|Paradigm Shift: Healthcare Spending Grows Economy, Saves Money, Study Reports
Americans may be looking at healthcare costs the wrong way.
That’s the conclusion of a North Carolina (NC)
State University study that shows not only will healthcare spending be
a catalyst for economic growth but government projections of healthcare
costs and financing may be unduly pessimistic.
"Healthcare spending should be viewed as an investment
in future capital, contributing to a productive workforce, rather than
merely as expenditure," said Dr. Al Headen, associate professor of
economics at NC State and a co-author of a paper that appeared in the
Dec. 15, 2009 issue of Proceedings of the National Academy of Sciences.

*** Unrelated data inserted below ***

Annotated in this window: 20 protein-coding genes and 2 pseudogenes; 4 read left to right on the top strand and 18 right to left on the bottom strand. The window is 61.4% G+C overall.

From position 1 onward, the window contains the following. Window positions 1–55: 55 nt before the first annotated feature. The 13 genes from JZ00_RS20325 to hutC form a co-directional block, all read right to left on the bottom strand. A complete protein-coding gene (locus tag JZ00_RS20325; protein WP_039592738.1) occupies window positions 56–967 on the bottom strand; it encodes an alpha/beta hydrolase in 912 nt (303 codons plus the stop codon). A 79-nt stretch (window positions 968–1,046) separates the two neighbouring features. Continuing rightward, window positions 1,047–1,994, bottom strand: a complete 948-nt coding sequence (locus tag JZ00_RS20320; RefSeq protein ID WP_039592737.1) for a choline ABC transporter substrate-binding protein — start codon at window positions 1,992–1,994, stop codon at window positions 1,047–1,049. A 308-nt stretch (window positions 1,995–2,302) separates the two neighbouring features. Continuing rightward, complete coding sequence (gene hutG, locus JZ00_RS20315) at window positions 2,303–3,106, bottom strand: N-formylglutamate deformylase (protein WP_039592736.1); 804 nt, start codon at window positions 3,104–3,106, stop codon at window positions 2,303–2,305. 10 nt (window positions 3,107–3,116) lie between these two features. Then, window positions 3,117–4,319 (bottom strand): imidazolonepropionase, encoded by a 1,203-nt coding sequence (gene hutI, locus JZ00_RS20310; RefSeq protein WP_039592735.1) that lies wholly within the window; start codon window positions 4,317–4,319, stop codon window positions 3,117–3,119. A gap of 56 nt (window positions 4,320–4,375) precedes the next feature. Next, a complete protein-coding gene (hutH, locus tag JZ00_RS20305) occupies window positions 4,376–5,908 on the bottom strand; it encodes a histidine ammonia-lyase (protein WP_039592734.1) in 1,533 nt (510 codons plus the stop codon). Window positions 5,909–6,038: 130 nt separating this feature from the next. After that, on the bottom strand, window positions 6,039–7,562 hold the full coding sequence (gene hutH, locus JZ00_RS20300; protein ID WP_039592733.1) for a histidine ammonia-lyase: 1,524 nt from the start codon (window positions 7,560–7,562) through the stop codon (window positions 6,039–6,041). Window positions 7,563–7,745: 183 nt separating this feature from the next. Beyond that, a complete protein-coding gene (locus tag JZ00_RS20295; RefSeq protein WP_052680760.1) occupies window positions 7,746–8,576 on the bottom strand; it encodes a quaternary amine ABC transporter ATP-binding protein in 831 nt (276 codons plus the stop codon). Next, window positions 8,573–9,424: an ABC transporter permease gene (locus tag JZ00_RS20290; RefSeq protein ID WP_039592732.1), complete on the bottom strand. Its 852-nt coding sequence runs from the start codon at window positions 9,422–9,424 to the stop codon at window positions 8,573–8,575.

The researchers may have history on their side. The
Congressional Budget Office substantially overestimated the costs for
Medicare and Medicaid from 1994-2004. Their $361 billion estimate
turned out to be a $268 billion reality – a 35 percent error.
People are living longer, Headen said, and are retaining
their ability to be productive members of society – they are able
to work, pay taxes, consume goods, go on vacation and not draw on
Medicare. Government projections are not accounting for this trend.
"Our research suggests that if the government’s
projections had accounted for this improved productivity, those
projections would have been less pessimistic," he added.
One implication of the study’s findings, Headen
said, is that "some programs that the government has said will be in
deficit in the near future may actually have a surplus, once you
account for improved health and productivity. For example, we project a
$242 billion surplus for Medicare by 2020, not a deficit."
For more information on North Carolina State University, visit www.ncsu.edu.